QBefore I bought my condominium unit, I was required to review the condominium documents and sign a form saying I agreed to abide by them. It was one of the reasons I bought in this community; I felt that the documents would be enforced.

Unfortunately, this has not happened. The response to complaints of violations of the rules and regulations is that the board members claim they have no way to enforce things. They may send out letters requesting that the violations cease, but if the letter goes unheeded, the board states there is nothing more that can be done.

Could this lack of action be cause for a lawsuit? If they cannot enforce some of the rules, how can they require payment of condominium fees for management of the community? We have had three board presidents, so I do not believe it is just lack of interest in the community. I wonder if it is misguidance from the legal counsel for the condominium or perhaps just poor advice from the management company. What do you recommend?

AWhile the lawyer and the management company may be giving poor advice, these professionals can only make recommendations to the board. Ultimately, the buck stops at the boardroom table.

Most members of community association boards of directors are hardworking, diligent and sincere. However, I have also encountered boards that just do not care about the proper management of their association. A unit owner may become board president because of an ego trip, or because he has nothing better to do.

What are your alternatives?

First, why don't you get active and try to be elected to the board so that you can take the appropriate steps to enforce the rules?

If there are others in your community who share your concerns, you should be able to mount a political campaign, throw the current rascals out of office, and get a new slate elected that will be responsive to the needs of your community.

Your second alternative is to sue the board for failing to enforce the condominium documents.

It is my experience that every community association legal document contains language authorizing its board to take action against erring unit owners. Indeed, most documents permit the association to recoup legal fees in the event it is successful in any litigation against the violating owner.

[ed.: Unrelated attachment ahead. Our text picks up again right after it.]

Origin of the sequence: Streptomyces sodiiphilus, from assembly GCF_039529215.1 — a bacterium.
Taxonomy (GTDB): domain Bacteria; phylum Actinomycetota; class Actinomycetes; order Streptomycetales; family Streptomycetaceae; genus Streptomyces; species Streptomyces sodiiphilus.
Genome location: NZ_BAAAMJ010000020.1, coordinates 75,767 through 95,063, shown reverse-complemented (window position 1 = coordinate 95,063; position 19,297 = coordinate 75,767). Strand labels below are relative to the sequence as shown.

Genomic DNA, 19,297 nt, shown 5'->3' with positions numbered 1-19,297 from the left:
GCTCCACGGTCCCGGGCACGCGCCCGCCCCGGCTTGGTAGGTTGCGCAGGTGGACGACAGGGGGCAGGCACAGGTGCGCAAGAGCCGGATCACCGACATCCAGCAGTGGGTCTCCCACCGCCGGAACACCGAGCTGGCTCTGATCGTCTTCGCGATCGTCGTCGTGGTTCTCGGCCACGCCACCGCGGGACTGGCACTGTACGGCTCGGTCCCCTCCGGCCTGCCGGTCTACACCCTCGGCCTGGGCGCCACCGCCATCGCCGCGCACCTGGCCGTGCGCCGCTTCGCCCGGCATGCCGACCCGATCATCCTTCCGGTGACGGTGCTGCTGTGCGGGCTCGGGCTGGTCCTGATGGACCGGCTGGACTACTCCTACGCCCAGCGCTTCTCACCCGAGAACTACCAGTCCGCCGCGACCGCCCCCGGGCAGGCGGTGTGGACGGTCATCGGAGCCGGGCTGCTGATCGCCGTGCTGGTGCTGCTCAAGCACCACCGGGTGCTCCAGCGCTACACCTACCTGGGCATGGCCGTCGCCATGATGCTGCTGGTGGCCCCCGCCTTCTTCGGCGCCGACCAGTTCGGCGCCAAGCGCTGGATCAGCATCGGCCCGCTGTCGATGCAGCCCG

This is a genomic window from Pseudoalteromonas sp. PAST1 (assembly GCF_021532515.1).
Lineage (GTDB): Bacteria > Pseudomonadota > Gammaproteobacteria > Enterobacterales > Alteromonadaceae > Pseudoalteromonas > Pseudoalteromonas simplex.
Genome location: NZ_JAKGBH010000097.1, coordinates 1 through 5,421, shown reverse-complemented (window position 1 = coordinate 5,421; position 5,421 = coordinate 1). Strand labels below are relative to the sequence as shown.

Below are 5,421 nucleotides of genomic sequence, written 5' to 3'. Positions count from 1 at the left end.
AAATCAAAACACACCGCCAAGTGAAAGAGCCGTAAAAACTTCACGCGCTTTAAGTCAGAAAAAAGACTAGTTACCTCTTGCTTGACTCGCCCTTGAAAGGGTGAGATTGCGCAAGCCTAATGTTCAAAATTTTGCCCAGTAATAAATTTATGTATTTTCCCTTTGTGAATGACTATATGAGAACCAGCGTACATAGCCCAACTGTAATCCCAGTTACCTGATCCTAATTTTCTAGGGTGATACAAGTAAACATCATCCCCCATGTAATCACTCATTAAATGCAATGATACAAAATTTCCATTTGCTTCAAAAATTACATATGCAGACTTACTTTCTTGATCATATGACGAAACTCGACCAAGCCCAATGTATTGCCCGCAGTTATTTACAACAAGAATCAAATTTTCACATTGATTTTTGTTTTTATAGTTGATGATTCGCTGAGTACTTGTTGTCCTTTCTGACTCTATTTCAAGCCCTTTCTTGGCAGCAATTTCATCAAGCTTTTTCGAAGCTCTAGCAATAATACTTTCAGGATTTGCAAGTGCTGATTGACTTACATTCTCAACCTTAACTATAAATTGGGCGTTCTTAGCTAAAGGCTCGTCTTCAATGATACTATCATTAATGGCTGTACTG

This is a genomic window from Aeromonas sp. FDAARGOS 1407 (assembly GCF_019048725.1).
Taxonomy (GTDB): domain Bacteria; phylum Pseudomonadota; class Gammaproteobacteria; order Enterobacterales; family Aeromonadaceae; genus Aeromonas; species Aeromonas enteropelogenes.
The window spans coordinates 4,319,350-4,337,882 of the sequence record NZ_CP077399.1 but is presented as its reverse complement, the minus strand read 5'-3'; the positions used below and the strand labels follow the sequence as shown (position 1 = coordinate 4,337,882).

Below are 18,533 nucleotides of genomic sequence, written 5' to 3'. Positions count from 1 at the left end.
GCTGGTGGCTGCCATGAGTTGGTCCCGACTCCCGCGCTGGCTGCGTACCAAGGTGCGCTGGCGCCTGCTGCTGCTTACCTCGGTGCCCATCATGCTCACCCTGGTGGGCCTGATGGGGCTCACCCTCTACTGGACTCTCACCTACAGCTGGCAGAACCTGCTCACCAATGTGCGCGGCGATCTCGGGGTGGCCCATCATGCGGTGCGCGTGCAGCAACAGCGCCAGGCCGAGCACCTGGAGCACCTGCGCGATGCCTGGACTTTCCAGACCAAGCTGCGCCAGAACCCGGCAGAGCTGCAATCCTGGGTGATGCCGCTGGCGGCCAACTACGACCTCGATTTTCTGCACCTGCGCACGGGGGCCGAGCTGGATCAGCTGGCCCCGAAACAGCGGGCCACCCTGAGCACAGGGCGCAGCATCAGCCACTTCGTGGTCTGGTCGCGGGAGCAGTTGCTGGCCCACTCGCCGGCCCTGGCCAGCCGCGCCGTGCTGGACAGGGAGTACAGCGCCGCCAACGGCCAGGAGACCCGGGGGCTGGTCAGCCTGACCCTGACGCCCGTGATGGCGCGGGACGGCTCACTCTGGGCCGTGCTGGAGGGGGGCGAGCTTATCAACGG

If the board is not fulfilling its responsibilities, and is not enforcing the community documents, it would be my opinion that the board members are breaching their fiduciary duties to those who elected them. You may want to consider calling a special meeting of the association, through the procedures spelled out in your bylaws, to alert the unit owners to these problems. Because apathy is so rampant in community associations, many of the unit owners may not even know about these problems.

Once they understand the problems, and if enough owners become concerned to try to take action, you can either file suit against the board, or have new people run for office to serve as the new board members.

Keep in mind, however, that many state courts will adhere to a concept known as the "business judgment rule." This rule, which does not apply in the District, means that a court will not second guess what a board of directors does, even if the board has made a mistake, as long as there are no egregious problems, such as conflicts of interest or theft of association funds. Many courts have taken the position that service on a community association board of directors is voluntary and unpaid, and thus that board should be given sufficient leeway to govern itself -- without having to be concerned about constant oversight by the judicial system.

I do not recommend that unit owners stop paying their association fees just because they perceive a problem. Each owner has an obligation to pay his share of the community expenses. By not making the monthly or quarterly payment, you are just hurting yourself.

But that does not excuse the board for not taking appropriate action. The case law throughout the United States is quite clear that a board of directors has to be uniform in its enforcement activities. They cannot be selective, nor can they be arbitrary. In other words, if unit owner X and unit owner Y are involved in the same violations, it would be a valid defense by unit owner X if the board went after only him, and did not go after all of the violators.

Ultimately, the courts have the authority to force the board to enforce the rules and regulations of your association. However, litigation is time-consuming and expensive, so it should only be used as a last resort.

I would prefer to use the good old-fashioned political process: Try to get on the board yourself.

Because of the problems with litigation, I have consistently advised unhappy community association owners that they really have only three choices:

* Get elected to the board and try to make changes.

* Sell and move to a single-family house in a neighborhood without a community association.

* Accept the situation and get over it.

Benny L. Kass is a Washington lawyer. For a free copy of the booklet "A Guide to Settlement on Your New Home," send a self-addressed stamped envelope to Benny L. Kass, Suite 1100, 1050 17th St. NW, Washington, D.C. 20036. Readers may also send questions to him at that address.